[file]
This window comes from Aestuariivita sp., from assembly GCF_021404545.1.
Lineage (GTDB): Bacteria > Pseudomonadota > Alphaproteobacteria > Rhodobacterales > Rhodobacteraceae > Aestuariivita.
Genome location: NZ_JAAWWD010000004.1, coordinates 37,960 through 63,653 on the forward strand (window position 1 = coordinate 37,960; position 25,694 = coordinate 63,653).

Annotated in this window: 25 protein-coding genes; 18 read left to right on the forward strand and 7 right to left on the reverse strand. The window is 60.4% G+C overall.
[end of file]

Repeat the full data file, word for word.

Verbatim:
This window comes from Aestuariivita sp., from assembly GCF_021404545.1.
Lineage (GTDB): Bacteria > Pseudomonadota > Alphaproteobacteria > Rhodobacterales > Rhodobacteraceae > Aestuariivita.
Genome location: NZ_JAAWWD010000004.1, coordinates 37,960 through 63,653 on the forward strand (window position 1 = coordinate 37,960; position 25,694 = coordinate 63,653).

Annotated in this window: 25 protein-coding genes; 18 read left to right on the forward strand and 7 right to left on the reverse strand. The window is 60.4% G+C overall.